Cannabis and Your Water: 5 Tips for your Reverse Osmosis System
Maximizing your cannabis growth with a reverse osmosis system is an easy decision. However, it is important to make sure your system and the water you use are well-maintained to yield the best cannabis results. Here are five tips to take into account when using your reverse osmosis system to grow cannabis.
Create a Nutrient Mix That Maximizes Your Cannabis Growth
Whether you are using a soil-based or hydroponic growing method, the nutrients you feed your plants are very important. Some of the microelements needed for healthy Cannabis plant growth include Copper, Zinc, Boron, Chlorine, and Iron. One of the most beneficial parts of having a reverse osmosis system is that you can create a balanced nutrient mix to use within your system, to travel to your plants through water. The macronutrients that are the base-level for promoting healthy growth in plants are Nitrogen, Phosphorus, and Potassium.
These nutrients can be found in both pre-mixed solutions or in powder form. Oftentimes the nutrient powders that you mix on your own can be bought in bulk at a lower cost. However, pre-mixed solutions allow growers to provide nutrients for their plants in an easy, less time-consuming manner. Adjusting nutrients during the different stages of your cannabis plant’s growth is essential in maintaining a strong, healthy plant through the maturing process.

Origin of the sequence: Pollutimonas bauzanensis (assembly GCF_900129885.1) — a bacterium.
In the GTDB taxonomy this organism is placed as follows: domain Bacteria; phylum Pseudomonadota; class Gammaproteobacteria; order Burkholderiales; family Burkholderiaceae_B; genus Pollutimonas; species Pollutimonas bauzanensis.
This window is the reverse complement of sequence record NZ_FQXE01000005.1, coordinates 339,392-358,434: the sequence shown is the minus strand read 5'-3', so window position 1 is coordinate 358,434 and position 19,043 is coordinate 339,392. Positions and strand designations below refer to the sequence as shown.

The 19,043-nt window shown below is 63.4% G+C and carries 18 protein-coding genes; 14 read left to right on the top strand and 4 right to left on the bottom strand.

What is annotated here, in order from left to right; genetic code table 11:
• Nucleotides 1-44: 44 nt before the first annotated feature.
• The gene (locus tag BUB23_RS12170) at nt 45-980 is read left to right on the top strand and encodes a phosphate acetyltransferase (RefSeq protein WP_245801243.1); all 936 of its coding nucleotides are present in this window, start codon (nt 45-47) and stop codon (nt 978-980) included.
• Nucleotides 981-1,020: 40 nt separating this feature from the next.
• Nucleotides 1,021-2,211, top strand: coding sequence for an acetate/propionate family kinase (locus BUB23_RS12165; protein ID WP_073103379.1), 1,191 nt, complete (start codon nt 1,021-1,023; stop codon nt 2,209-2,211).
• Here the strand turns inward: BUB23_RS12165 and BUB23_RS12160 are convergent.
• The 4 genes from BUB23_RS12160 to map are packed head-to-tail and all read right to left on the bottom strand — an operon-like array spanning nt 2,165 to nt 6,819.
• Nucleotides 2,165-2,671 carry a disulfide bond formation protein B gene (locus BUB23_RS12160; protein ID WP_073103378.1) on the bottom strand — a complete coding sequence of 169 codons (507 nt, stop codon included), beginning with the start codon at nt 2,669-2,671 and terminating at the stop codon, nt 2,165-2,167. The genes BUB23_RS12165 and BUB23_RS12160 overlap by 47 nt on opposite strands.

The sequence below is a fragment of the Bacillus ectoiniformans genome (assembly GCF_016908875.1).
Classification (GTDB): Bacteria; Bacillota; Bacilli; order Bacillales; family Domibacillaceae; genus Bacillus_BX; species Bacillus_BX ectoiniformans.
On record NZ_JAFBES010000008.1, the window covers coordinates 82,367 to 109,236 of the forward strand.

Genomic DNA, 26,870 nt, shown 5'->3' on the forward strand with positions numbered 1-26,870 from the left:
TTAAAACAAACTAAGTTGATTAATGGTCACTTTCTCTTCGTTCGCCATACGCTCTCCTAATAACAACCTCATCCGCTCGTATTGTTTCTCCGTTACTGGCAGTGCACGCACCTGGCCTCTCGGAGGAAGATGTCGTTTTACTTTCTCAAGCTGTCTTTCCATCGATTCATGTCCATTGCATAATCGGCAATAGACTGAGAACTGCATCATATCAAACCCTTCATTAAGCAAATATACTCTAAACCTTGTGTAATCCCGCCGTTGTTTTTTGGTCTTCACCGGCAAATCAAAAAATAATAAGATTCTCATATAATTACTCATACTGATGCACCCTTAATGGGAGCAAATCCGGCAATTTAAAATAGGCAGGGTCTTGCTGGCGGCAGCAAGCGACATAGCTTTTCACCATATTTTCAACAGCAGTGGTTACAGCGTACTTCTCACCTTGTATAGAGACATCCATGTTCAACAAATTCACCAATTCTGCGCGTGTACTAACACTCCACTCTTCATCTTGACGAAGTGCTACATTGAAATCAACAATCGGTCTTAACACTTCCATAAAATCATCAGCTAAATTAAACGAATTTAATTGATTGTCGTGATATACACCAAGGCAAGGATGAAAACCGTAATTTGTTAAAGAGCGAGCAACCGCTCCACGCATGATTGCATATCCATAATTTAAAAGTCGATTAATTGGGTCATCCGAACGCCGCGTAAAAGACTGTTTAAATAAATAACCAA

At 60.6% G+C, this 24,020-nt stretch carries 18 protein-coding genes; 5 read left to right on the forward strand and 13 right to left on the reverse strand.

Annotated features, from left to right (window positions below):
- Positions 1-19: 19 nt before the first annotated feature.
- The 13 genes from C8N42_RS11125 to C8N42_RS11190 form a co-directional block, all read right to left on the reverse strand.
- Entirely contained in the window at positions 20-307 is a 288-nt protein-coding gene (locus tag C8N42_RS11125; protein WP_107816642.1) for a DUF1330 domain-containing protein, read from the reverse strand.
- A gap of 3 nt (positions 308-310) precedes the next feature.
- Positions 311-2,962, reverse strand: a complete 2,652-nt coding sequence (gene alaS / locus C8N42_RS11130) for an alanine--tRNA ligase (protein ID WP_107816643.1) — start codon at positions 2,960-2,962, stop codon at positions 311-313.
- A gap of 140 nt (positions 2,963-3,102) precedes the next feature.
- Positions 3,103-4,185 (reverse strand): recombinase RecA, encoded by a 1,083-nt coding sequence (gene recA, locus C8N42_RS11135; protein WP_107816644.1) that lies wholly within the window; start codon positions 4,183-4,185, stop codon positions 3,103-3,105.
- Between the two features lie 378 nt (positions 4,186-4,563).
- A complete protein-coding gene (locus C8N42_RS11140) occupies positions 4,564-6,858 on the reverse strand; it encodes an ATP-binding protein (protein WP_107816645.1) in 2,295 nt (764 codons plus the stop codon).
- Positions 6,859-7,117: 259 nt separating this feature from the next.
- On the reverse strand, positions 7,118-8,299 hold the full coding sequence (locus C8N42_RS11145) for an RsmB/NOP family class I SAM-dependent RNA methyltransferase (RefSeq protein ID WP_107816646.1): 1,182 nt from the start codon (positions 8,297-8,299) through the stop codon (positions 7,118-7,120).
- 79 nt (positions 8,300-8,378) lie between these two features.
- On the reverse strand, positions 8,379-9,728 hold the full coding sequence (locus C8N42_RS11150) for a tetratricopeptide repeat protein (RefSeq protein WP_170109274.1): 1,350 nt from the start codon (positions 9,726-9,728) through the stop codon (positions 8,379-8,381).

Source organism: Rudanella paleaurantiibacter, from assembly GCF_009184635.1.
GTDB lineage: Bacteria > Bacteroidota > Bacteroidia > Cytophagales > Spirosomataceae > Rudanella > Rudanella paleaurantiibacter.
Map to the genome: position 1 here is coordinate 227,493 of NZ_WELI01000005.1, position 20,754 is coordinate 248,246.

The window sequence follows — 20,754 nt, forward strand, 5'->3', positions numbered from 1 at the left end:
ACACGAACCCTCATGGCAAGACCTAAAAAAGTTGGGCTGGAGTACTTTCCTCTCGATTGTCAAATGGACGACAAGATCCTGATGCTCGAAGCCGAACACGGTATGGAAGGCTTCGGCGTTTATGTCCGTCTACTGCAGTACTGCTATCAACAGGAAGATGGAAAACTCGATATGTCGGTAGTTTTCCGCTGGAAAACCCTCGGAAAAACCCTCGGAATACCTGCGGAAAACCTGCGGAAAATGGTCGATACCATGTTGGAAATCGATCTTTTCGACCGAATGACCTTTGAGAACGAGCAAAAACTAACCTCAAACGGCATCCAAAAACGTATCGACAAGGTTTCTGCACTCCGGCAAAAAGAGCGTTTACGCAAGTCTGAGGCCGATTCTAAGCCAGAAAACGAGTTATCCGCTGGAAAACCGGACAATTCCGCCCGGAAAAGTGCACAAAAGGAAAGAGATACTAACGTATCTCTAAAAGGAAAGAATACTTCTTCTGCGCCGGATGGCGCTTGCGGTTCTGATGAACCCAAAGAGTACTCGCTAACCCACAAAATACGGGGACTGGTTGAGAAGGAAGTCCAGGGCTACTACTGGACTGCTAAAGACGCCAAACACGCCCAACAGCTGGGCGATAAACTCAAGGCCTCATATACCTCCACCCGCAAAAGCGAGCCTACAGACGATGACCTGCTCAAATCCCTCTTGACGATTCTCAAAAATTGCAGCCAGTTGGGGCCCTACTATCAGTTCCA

Adjust Your Nutrient Levels as Your Cannabis Plant Matures
Adjusting the levels of the nutrients in your mixture throughout the growing process can be beneficial for not only your plant’s potency but its overall health. In your plants’ vegetative phase, the first stage of cannabis growth, often a 20-20-20 mixture is suggested. This means 20% Nitrogen, 20% Phosphorus, and 20% Potassium. The 40% left of the mixture consists of water and trace elements. These trace elements can consist of your micronutrients. During this phase of growth, it can be important to not over-fertilize your plants. Excess nutrients can lead to ‘nutrient burn’ that appears as browning on the tip of the plant’s leaves.
Once through the vegetative phase, your plants move into the flowering stage. Once flowering begins, your plants’ nutritional needs will slightly adjust and so should your nutrient mix. During this phase, cannabis plants require more Phosphorus for full, lush blooms. A recommended mix at this stage is 15-30-15. Just as nutrient burn is possible in the vegetative stage, it is also possible in the flowering phase. Continue to check for browning until your plants hit a late flowering stage. Around week 14 or so, leaves will start to turn yellow, this is normal and usually begins at the bottom of the plant first.
While there are many different suggestions for nutrient mixes and additional micronutrients and fertilizer products. Your own growhouse conditions can contribute to what nutrients your plants need to grow successfully. Additional research into your growing nutrients and acceptable EC (electrical conductivity) levels, pH levels, and water quality can prove beneficial for all growers.
Pay Attention to Your EC (Electrical Conductivity) Levels